The Biden administration has taken abortion to the next level. The Food and Drug Administration issued an announcement that abortion pills can now be sold at retail pharmacies, such as Walgreens and CVS.
FDA Sends Abortion Pills to ‘Legit’ Drug Supply Chain
The FDA has changed its rule to allow any pharmacy fulfilling its guidelines to fill prescription orders for abortion drug Mifepristone – and not only in stores, but also by mail, The Daily Wire reported.
Until now, Mifepristone could only be obtained through doctors, clinics, or a handful of mail-order pharmacies.
Explaining the availability of the abortion pill Mifeprex, as well as its generic tablet, Mifepristone, the FDA said the two equivalent medications would be through a single REMS (“risk evaluation and mitigation strategy”).
It elaborated that the Mifepristone REMS program laid out the requirements which needed to be fulfilled for the use of the drug to medically terminate a pregnancy through the tenth gestation week.
The FDA also said women seeking to have an abortion with Mifepristone shouldn’t purchase it without a prescription online since it couldn’t guarantee the safety of medicines bought outside the “legitimate drug supply chain.”
Data from the pro-abortion Guttmacher Institute shows 54% of abortions in 2020 were carried out with medications. The share of women using the “medical abortion” method will probably shoot up now that the FDA has allowed retail pharmacies to sell abortion pills.
The FDA’s new rules expanding the availability of abortion pills comes after dozens of states have limited or banned clinical abortion after June 2022, when the Supreme Court dealt abortion a severe blow by overturning Roe v Wade.
SCOTUS thus made abortion a matter to be settled by each individual state, leading 13 states to activate their trigger laws for limited abortion. In contrast, a few other states have passed new legislation on the matter.
The United States government took an important step to reduce barriers to abortion access this week.
— Human Rights Watch (@hrw) January 5, 2023
— Bertha Coombs (@berthacoombs) January 5, 2023
Mifepristone has been legal since 2000 but strictly regulated. The FDA has loosened restrictions, making it easier to obtain nationwide. https://t.co/PXdR4O9s8o
— The Olympian (@theolympian) January 5, 2023
Abortion Through Pills Practically Illegal in 18 States
Some of the anti-abortion states are still seeing legal battles over the legality of abortion bans. The state of Mississippi has already ruled against abortion pills.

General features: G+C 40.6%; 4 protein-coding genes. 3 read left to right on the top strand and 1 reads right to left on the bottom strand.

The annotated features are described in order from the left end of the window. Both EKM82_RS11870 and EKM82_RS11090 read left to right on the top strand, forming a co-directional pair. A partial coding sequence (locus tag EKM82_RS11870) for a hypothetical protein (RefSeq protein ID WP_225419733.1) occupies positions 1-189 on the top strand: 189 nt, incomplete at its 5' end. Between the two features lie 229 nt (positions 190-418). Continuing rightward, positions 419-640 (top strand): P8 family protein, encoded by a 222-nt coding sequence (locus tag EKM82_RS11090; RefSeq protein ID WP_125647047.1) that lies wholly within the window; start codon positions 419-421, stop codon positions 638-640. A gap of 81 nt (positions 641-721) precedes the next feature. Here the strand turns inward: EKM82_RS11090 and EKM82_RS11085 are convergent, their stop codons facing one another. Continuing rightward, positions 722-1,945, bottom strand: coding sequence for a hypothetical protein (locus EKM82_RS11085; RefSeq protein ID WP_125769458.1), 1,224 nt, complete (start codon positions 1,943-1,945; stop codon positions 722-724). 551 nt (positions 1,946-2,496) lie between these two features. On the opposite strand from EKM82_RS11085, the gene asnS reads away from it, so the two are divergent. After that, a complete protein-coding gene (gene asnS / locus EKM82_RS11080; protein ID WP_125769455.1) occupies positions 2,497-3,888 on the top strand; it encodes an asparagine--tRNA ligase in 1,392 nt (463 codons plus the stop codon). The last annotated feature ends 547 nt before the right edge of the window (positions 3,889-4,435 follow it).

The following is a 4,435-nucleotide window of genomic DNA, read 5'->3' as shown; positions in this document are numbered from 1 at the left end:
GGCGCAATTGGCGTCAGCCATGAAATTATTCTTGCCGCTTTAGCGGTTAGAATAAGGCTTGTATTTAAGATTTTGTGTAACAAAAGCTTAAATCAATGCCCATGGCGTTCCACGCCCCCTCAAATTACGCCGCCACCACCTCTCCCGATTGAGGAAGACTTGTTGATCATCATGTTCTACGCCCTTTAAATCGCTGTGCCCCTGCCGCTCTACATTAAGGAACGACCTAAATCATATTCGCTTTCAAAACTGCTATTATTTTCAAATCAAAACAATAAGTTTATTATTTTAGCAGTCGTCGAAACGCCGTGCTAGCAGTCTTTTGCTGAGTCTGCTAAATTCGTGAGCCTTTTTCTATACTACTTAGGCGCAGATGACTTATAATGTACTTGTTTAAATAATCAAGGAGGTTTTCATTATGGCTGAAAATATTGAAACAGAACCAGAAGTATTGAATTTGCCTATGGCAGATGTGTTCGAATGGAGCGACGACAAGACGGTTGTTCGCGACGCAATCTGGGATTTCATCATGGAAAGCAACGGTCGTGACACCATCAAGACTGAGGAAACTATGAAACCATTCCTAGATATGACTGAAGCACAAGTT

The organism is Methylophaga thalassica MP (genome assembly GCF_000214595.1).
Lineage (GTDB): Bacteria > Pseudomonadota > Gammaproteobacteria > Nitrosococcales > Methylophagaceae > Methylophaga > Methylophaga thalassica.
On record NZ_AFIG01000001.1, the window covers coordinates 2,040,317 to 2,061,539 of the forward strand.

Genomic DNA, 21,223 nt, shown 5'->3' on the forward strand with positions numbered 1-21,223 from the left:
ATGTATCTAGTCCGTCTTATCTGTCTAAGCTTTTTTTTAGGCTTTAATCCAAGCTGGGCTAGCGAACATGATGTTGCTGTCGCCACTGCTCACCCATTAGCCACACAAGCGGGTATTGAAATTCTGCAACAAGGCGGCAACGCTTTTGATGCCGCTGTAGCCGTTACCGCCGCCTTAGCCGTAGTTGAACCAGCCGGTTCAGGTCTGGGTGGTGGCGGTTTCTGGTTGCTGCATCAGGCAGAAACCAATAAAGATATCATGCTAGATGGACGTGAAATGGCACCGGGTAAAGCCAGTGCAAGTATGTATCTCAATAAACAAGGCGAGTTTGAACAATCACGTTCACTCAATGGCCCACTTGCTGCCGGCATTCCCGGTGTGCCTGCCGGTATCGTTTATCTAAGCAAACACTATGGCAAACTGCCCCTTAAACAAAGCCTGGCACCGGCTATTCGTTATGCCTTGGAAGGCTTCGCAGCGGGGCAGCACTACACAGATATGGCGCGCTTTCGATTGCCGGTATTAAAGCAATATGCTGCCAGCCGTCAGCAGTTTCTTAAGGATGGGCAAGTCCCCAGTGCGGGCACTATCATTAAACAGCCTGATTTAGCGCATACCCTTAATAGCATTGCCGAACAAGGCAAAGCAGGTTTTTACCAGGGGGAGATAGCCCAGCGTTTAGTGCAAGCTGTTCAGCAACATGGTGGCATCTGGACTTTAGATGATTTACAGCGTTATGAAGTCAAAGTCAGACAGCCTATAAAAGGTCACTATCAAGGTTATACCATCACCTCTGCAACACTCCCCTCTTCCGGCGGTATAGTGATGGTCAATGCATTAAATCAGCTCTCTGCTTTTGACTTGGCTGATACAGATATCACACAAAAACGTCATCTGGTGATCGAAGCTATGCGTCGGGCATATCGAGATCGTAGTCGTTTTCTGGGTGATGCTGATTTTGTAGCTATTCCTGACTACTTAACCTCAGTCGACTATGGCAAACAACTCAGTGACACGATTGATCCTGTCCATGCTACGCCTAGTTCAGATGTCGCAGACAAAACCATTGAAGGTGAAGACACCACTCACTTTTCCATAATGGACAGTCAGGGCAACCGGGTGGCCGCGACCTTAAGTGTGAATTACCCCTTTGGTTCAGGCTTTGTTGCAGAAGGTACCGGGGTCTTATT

Back in July, Tate Reeves, Mississippi’s Republican governor, announced doctors would be stripped of their medical licenses if they prescribed abortion pills in the state.
Reeves insisted if abortion was illegal in his state, so were abortion pills, and anyone who prescribed them would no longer be able to practice medicine there.
More than nine months ago, in March, South Dakota’s Republican Governor, Kristi Noem, signed a law banning “telemedicine abortion.”
She claimed the South Dakota law in question offered protection to “both the unborn babies” and to their mothers from what she described as a “dangerous procedure.”
The Guttmacher Institute revealed in a recent report that 18 states presently “require” a clinician prescribing an abortion through medication should be physically present when the pill gets administered.
That means these states have in place a de facto ban on using telemedicine for prescribing abortion medication.
NEW: On January 3rd, the FDA issued a regulatory change that allows pharmacies to distribute the first of the two-stage abortion pill regiment known as Mifepristone. Here's what you should know about abortion pills and why this change matters. https://t.co/pvEFSSaCCc
— ERLC (@ERLC) January 4, 2023
This article appeared in The State Today and has been published here with permission.
White evangelical Protestants (47%) are the most likely to favor laws that prevent abortion pills being sent by mail. Members of non-Christian religions (30%), Black Protestants (27%), and white Catholics (25%), are less likely to favor these laws. https://t.co/2EyZFVfhh9
— PRRI (@PRRIpoll) January 4, 2023